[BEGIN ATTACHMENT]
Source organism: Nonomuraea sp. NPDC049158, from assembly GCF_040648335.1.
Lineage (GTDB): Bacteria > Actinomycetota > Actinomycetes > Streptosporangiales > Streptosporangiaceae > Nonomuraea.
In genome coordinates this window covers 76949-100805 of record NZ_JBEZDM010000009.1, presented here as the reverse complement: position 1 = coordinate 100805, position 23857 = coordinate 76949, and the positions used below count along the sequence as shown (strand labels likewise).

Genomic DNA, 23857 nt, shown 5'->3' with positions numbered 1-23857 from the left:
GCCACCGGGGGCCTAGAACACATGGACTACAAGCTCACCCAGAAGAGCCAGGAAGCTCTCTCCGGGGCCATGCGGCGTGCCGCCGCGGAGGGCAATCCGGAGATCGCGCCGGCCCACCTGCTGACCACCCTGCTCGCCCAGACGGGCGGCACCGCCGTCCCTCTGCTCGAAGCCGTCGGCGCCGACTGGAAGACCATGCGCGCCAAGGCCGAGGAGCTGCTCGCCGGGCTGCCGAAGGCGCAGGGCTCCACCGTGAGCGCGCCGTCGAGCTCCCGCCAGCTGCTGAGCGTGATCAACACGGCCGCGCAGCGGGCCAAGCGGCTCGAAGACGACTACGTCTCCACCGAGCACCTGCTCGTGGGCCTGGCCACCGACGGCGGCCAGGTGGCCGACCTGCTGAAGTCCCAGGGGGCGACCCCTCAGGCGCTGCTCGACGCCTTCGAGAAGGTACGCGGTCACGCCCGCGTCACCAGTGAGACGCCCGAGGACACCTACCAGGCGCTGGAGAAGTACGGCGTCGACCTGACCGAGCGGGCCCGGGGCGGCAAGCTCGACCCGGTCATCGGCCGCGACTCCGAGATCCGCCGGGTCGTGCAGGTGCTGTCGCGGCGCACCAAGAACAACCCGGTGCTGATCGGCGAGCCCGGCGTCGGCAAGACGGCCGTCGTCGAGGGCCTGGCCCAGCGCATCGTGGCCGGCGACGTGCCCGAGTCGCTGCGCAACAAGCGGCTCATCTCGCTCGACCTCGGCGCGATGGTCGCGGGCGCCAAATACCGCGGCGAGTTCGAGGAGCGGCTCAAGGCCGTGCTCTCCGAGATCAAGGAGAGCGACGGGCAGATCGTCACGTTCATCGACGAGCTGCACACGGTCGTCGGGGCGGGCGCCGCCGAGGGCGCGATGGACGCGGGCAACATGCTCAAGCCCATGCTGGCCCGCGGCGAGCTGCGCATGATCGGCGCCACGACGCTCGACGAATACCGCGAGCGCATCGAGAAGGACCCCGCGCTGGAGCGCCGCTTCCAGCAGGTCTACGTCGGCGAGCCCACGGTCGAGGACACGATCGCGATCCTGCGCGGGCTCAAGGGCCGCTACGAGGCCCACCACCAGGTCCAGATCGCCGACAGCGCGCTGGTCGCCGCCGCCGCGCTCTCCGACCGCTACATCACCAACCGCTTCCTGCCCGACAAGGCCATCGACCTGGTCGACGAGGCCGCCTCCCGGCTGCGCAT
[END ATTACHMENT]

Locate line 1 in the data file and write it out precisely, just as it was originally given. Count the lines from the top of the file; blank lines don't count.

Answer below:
Source organism: Nonomuraea sp. NPDC049158, from assembly GCF_040648335.1.